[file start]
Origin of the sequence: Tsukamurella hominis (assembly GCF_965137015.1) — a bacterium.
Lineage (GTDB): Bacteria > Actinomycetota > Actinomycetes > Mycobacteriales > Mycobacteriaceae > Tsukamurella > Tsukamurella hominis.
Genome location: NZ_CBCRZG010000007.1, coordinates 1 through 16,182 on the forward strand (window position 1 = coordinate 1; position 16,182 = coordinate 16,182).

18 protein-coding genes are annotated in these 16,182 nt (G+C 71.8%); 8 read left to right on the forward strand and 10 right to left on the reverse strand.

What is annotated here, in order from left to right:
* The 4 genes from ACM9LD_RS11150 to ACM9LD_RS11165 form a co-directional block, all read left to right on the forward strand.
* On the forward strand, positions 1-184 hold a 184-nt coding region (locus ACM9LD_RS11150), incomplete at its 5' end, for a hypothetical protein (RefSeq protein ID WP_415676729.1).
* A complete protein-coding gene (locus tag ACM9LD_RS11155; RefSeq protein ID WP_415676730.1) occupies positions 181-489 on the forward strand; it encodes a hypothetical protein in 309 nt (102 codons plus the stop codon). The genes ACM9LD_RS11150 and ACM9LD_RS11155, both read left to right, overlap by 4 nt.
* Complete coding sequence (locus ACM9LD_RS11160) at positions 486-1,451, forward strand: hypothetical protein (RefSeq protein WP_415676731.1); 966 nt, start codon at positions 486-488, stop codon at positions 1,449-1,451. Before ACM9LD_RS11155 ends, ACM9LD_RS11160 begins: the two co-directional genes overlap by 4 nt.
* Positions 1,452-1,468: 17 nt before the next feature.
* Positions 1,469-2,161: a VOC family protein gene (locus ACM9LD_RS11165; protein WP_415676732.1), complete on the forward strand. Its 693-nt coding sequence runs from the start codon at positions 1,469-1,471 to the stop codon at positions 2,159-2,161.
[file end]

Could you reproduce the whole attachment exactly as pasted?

Origin of the sequence: Tsukamurella hominis (assembly GCF_965137015.1) — a bacterium.
Lineage (GTDB): Bacteria > Actinomycetota > Actinomycetes > Mycobacteriales > Mycobacteriaceae > Tsukamurella > Tsukamurella hominis.
Genome location: NZ_CBCRZG010000007.1, coordinates 1 through 16,182 on the forward strand (window position 1 = coordinate 1; position 16,182 = coordinate 16,182).

18 protein-coding genes are annotated in these 16,182 nt (G+C 71.8%); 8 read left to right on the forward strand and 10 right to left on the reverse strand.

What is annotated here, in order from left to right:
* The 4 genes from ACM9LD_RS11150 to ACM9LD_RS11165 form a co-directional block, all read left to right on the forward strand.
* On the forward strand, positions 1-184 hold a 184-nt coding region (locus ACM9LD_RS11150), incomplete at its 5' end, for a hypothetical protein (RefSeq protein ID WP_415676729.1).
* A complete protein-coding gene (locus tag ACM9LD_RS11155; RefSeq protein ID WP_415676730.1) occupies positions 181-489 on the forward strand; it encodes a hypothetical protein in 309 nt (102 codons plus the stop codon). The genes ACM9LD_RS11150 and ACM9LD_RS11155, both read left to right, overlap by 4 nt.
* Complete coding sequence (locus ACM9LD_RS11160) at positions 486-1,451, forward strand: hypothetical protein (RefSeq protein WP_415676731.1); 966 nt, start codon at positions 486-488, stop codon at positions 1,449-1,451. Before ACM9LD_RS11155 ends, ACM9LD_RS11160 begins: the two co-directional genes overlap by 4 nt.
* Positions 1,452-1,468: 17 nt before the next feature.
* Positions 1,469-2,161: a VOC family protein gene (locus ACM9LD_RS11165; protein WP_415676732.1), complete on the forward strand. Its 693-nt coding sequence runs from the start codon at positions 1,469-1,471 to the stop codon at positions 2,159-2,161.